Monday, December 7, 2015

bestiality


Having read Candide, I think my favorite part of the novel is when Candide shoots the lovers of two women. These lovers also just happen to be monkeys! I looked up this term and it is called "animal love," or more commonly bestiality, defined as "relating to recurrent intense sexual fantasies, urges, and sexual activities with non-human animals." Apparently, "zoophiles," want to make love to animals. This is very strange, since only a few animals have sex for pleasure - dolphins, humans, apes, and bats to name a few. I was appalled at the two girls actually being in love with animals, and the phenomenon "zoophilia" is actually a real concept shocks me even more. In many countries and certain states in the US, this is still considered legal. Read more at: http://www.independent.co.uk/life-style/love-sex/why-would-anyone-want-to-have-sex-with-an-animal-the-psychology-of-bestiality-10201158.html and https://en.wikipedia.org/wiki/Zoophilia

5 comments:

Belin Manalle said...

The idea of bestiality is so weird to me. I feel like most people feel this way but at the same time there are multiple cases of voluntary bestiality that you hear about. Recently, I saw an article about a woman who was pimped into intercourse with a dog. The doctor adding research to this article says that in a way bestiality is rape. Since animals are unable to talk, they are unable to consent so a person having sex with them is rape. I thought this idea added an extremely new thought process to bestiality. This brings me to the situation with the monkeys. How did Candide and Cacando know that they were actually "lovers". Bestiality is one thing but I'm not sure how you could argue that your lover is an animal that cannot actually communicate.

master123 said...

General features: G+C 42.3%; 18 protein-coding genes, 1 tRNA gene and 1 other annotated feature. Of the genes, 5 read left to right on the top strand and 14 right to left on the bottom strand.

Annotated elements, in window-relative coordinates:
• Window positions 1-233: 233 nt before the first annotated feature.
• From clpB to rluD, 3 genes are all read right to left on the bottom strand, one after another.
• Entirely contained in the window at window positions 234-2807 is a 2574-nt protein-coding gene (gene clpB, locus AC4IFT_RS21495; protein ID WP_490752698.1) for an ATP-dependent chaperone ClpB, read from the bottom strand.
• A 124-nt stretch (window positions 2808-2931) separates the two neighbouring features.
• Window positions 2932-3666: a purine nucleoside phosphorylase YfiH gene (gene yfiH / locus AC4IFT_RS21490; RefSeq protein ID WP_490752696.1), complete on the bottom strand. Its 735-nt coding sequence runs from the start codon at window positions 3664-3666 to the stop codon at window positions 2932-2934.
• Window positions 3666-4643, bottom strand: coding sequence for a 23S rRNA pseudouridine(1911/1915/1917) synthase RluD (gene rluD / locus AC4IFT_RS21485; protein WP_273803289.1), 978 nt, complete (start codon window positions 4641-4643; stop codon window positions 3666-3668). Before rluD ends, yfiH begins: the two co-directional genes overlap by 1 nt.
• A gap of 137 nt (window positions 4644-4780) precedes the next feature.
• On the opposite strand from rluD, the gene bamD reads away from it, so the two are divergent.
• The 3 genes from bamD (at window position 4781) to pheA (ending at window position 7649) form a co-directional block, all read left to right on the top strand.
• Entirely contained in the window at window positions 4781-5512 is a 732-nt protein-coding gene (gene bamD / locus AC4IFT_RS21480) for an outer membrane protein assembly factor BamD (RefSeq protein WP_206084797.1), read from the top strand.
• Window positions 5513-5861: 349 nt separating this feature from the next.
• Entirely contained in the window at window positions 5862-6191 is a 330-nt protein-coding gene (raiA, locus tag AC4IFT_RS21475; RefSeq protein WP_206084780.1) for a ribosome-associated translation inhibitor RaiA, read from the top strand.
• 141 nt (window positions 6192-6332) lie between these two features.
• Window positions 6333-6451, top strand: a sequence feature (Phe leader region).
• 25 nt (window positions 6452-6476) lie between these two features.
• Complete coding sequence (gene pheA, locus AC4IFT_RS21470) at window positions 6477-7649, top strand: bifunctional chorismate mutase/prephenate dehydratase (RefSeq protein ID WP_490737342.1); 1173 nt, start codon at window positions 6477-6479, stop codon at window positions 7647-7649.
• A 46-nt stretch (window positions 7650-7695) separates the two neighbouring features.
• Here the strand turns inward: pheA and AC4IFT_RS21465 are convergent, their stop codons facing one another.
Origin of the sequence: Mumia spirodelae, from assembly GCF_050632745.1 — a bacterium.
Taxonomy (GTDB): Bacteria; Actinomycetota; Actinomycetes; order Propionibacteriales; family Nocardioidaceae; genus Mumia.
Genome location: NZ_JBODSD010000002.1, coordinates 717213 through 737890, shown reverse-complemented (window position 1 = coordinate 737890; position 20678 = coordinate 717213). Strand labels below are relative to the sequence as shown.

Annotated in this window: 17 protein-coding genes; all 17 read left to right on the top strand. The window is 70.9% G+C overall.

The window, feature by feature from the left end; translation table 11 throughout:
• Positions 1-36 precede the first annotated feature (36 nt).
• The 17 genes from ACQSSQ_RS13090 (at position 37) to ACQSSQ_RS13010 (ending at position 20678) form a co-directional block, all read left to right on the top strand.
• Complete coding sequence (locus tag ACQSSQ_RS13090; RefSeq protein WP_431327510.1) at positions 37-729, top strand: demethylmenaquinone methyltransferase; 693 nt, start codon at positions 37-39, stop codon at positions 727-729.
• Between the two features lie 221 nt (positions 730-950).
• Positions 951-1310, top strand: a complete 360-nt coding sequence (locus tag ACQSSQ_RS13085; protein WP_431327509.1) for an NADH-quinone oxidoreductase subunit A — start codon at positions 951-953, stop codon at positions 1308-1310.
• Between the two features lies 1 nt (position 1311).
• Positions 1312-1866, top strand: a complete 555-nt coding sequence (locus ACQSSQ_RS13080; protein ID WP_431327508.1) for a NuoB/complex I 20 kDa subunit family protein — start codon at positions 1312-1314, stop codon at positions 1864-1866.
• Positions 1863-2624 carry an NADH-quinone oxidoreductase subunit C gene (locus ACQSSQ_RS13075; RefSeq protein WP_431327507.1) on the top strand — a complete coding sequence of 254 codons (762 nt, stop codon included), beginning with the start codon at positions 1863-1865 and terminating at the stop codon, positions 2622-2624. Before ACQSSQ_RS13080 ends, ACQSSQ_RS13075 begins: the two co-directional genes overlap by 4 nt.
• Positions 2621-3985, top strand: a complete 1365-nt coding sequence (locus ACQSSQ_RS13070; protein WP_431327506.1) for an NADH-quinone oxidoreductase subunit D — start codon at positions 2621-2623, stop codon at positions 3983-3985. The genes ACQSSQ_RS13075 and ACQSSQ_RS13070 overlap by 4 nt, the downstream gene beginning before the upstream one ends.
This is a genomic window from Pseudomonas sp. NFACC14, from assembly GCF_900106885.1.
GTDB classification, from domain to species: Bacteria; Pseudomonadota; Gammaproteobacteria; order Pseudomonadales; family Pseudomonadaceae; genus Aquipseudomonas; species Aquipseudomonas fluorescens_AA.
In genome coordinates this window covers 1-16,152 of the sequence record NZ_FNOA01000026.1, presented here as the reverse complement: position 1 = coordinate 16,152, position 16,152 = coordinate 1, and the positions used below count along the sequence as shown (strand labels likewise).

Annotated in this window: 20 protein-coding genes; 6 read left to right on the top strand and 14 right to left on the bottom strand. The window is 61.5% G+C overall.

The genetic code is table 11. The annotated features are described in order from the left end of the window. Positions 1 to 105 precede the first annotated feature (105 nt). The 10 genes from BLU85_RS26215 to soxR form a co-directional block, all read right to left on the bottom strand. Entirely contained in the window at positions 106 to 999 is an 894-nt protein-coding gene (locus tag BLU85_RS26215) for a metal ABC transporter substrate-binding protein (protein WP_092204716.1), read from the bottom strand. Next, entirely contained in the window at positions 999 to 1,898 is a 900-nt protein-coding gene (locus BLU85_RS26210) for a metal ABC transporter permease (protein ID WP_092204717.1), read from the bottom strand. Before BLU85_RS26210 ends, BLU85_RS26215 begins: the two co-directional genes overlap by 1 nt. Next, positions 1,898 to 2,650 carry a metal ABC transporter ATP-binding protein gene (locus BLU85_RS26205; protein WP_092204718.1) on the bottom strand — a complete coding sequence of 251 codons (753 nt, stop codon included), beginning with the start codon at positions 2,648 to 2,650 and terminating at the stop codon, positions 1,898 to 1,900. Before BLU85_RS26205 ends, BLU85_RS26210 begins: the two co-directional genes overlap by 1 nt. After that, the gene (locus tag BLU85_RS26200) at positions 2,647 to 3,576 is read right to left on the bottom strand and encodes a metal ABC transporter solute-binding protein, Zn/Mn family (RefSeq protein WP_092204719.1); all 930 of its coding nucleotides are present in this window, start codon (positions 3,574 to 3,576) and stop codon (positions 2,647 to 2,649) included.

Voltaire was definitely being satirical when he made those two monkeys the lovers of the two women. Voltaire is commenting on the bestial side of humans. In the text of the novella, he writes that all humans are 1/4 animal. Since the two ladies are suppose to be savages they have reverted more to the bestial side of humanity. While the audience is disgusted by this, Voltaire is making a point that this is apart of their selves too.

Antonio Imbornone said...

Now I'm just spit ballin' here, but I think Voltaire put in the animal lovers to make a point. Throughout the entire novella, Voltaire has sex, sex, and more sex. Sex between teachers and students, sex between cousisns, sex between priests, forced sex, etc. There is evidence of rape, pedophilia, and incest, all commenting on mankind's corrupt sexual habits. Voltaire is commenting on the bestial need for sex that people have. Humans, one of a few species of animals who have sex for pleasure have gotten out of hand in Voltaire's mind. His satirical inclusion of the apes, is a shot at all of mankind and their need for sex. He makes the girls have an overreaction to the death of the apes, furthering his satirical argument that humans need to have sex and their obsession has gone overboard.

Cheyenne Dwyer said...

Every time I think of bestiality, I think of all the jokes made about the movie Beauty and the Beast and how people call that Disney promoting bestiality - so if Disney says its ok, I think it's totally fine. (btw i dont think it is and i dont think disney is promoting it)

But on one hand, I agree with Antonio that Voltaire is putting that in as satire or to make a point, but I think the point is less about how women are sexed crazed and more about cultural differences between countries and exaggerating the actions of the "savages" and the way that the Europeans thought about the indigenous people. They thought of them as barbarians and savages because they acted differently and had different customs - such as cannibalism- which honestly should be something that's a little hard to swallow. Even so, a lot of Europeans were disgusted by them and killed many of them- but Voltaire is trying to point out that even though they're different, they're human too.

But- back to Disney movies, I think on the literal level this is a beauty and the beast situation, but on the figurative level this is a Pocahontas situation minus the dramatic forbidden love from two different worlds and more like - hey you're cute ill eat you for dinner.

Abbey said...

I thought Candide introduced a couple of practices we're not exactly used to/wouldn't consider normal. Bestiality is definitely one of them. This concept really grosses me out... But the whirling dervishes and the auto da fe's are some other examples. The concept of the whirling dervish seems so weird to me. I don't exactly understand how repetitively spinning around in circles helps one achieve the source of all perfection. The most extreme punishment imposed on the convicted in the auto da fe was public burning... What! Reading Candide allowed me to really consider other cultures. I'm not judging, but I don't necessarily agree with all of this.